I was awakened Sunday by a telephone call from a friend telling me news I never expected to hear: that my friend and former student had been killed, run over by an 18-wheeler while helping stranded motorists beside a highway. Before grief hit incredulity. I kept saying “What?” And in the hours since, I cry for a few minutes and then think, Wait? Did this really happen? It doesn’t seem real. I keep wondering, at least for a split second, whether I just misunderstood the news—that my friend is preparing, as he would any other Sunday morning, to preach the gospel of Jesus Christ, that all of this is just some sort of mistake.
That’s a common reaction, I know. Those of us who’ve had to tell people about the deaths of loved ones have had the same reaction: “It can’t be! There must be some mistake!” And all of us who have lost loved ones know that this sense of unreality persists. For months after my grandmother died, I would find myself dialing her telephone number. A widow I know told me that—even years after losing her husband—she still rolls over in the morning expecting to find him there, only to be hit by the sight of his empty pillow and the harsh reminder that he’s gone.
Why is this?
Death Shouldn’t Be Real
It seems to me that the loss of those we love doesn’t feel real, first of all, because it shouldn’t be. As much as we tell ourselves that death is just a part of life, that human beings are just part of the same cycle as that of the rest of the earth, it just doesn’t ring true to us, at least not in the moments when we encounter it with our psyches instead of our theories. Losing a person is more than just the ever-changing whirl of our environment. And loving a person seems to be something that should be permanent. A person seems to be more than just a type of a generic whole. Each person seems to be unique and irreplaceable—a story that may rhyme in the lives of others but can never be retold in the same way.
The loss of those we love doesn’t feel real, first of all, because it shouldn’t be.
Some would say that this is “denial,” a denial of what’s certain for every one of us, and that this refusal to face facts is an anesthetic to keep us from grappling with the inevitability of death. Is that partially the case? Yes. Does it tell the whole story? No.
Jesus grieved over the death of a friend (John 11:35). Death is an enemy—in fact, it’s the “last enemy” (1 Cor. 15:21). Death comes to us, Scripture tells us, “through Adam” (Rom. 5:12). Something in us knows, though, that exile from one another—exile from the Tree of Life—is not as it was “from the beginning.” Sometimes people will say to those grieving, “Don’t be sad they’re gone; be happy for the years you had together.” There’s something true about that, of course. We should see the lives of those we love as gift, and we should not take them for granted. But, even so, something about that sentiment is false.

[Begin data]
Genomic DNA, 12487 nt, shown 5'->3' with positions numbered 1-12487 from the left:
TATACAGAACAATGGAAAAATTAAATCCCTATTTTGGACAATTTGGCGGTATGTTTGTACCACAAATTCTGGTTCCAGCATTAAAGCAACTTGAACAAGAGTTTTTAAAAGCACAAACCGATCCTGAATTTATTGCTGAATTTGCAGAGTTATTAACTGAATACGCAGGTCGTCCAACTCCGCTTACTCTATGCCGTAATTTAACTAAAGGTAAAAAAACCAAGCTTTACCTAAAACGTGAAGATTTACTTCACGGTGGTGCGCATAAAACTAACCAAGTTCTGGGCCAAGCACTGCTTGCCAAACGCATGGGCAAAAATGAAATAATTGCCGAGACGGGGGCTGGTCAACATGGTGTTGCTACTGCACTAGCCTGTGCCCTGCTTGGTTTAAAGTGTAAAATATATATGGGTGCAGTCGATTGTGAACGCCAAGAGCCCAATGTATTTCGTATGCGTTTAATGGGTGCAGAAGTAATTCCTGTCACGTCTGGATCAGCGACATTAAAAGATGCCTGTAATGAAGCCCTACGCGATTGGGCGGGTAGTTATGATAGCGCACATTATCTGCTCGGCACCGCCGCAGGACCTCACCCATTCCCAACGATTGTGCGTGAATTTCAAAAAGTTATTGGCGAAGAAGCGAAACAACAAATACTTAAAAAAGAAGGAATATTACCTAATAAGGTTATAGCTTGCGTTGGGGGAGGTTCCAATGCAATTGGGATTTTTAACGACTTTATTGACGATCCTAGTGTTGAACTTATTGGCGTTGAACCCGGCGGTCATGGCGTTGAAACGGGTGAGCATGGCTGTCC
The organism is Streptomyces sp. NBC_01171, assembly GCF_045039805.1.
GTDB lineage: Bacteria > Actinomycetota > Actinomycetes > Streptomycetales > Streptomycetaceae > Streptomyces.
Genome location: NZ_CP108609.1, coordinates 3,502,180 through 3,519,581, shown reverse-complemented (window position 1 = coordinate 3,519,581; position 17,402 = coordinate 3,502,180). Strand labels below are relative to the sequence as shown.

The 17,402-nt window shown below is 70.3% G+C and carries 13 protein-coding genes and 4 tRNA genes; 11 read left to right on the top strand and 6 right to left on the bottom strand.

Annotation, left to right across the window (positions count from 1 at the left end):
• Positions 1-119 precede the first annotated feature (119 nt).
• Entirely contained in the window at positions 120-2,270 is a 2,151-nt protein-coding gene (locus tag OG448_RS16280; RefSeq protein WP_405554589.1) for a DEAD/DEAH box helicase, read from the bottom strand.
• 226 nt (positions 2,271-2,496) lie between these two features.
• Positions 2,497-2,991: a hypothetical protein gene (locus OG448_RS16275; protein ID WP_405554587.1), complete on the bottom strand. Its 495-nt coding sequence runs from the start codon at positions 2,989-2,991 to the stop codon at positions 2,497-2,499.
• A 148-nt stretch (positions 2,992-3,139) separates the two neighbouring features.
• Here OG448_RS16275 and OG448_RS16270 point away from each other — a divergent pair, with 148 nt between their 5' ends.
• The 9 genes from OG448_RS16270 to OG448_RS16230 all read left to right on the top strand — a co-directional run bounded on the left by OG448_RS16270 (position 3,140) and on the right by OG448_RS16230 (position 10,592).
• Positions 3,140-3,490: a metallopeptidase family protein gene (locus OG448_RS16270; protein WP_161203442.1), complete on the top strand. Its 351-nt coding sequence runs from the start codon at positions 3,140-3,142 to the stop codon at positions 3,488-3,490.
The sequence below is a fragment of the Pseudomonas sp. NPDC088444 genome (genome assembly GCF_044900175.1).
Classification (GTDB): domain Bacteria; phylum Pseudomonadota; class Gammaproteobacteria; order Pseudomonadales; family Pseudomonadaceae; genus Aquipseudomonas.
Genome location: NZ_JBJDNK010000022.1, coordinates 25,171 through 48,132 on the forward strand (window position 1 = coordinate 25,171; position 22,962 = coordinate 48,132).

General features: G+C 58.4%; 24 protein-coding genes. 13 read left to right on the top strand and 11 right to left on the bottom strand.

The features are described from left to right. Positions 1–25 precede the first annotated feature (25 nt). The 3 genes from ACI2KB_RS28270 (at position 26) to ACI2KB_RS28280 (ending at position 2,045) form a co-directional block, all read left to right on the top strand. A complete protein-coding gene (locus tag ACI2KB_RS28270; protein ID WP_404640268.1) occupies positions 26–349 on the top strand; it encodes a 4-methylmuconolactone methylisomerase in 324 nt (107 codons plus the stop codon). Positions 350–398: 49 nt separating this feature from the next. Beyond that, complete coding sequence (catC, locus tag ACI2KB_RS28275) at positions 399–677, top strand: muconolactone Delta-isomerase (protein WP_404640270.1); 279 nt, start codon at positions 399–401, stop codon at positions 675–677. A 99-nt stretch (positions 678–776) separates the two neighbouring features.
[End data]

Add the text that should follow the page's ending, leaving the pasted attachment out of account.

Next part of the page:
The sense of unreality at the loss of one we loved prompts us to “groan inwardly as we wait eagerly for adoption as sons, the redemption of our bodies” (Rom. 8:23). In this feeling of unreality we seem to recognize that this isn’t the way things were meant to be, that we’ve lost something—a communion with one another that cannot be broken because it’s centered around communion with God at the Tree of Life. But we’ve lost our way (Gen. 3:24).
Intuitions and Deeper Reality
There’s another reason the loss of loved ones seems unreal to us, and that’s because, in an important sense, it’s not real. I do not mean, of course, the heretical teaching that suffering and death are illusory. But we do confess, with all orthodox Christians through the centuries: “I believe in the communion of saints.” Referencing God’s identification as “the God of Abraham, Isaac, and Jacob”—even long after their deaths—Jesus observed: “He is not the God of the dead, but of the living” (Mark 12:27). Jesus’s point here challenges our tendency to speak of those in Christ we’ve lost in the past tense. It’s not “I loved him” or “I loved her” but “I love . . .”
There’s another reason the loss of our loved ones seems unreal to us, and that’s because, in an important sense, it’s not real.
At the level of our deepest heart knowledge, feeling as though the death of a loved one in Christ is “not real” is not a denial of reality. It’s our intuition looking for a reality that’s deeper than what we can see or express. In the Four Quartets, T. S. Eliot famously wrote that humankind “cannot bear very much reality,” and that what we find are often momentary “hints and guesses” at a Reality just beyond our perception. The feeling that the death of a Christian we loved isn’t quite real points us to a Reality we were made to know—but that we cannot bear quite yet. It points us to a Reality where our loved one is, in fact, both living (more than we ever saw of life) and real (more real than our current shadowy existence).
One Day, Death Won’t Be Real
If you’ve lost someone, don’t let anyone tell you that you’ve lost sight of reality when you say, “It just doesn’t feel real to me yet.” Instead, let that remind you that one day it won’t be real, not real at all. Maybe at that point of regathering in the light of glory we will ask ourselves—out of shocking joy, not shocking grief—Can this really be happening? Is this really real? Maybe we will then be told, by One who led us along with nail-pierced hands: “Oh, this is real—and it’s just the beginning.”
The Gospel Coalition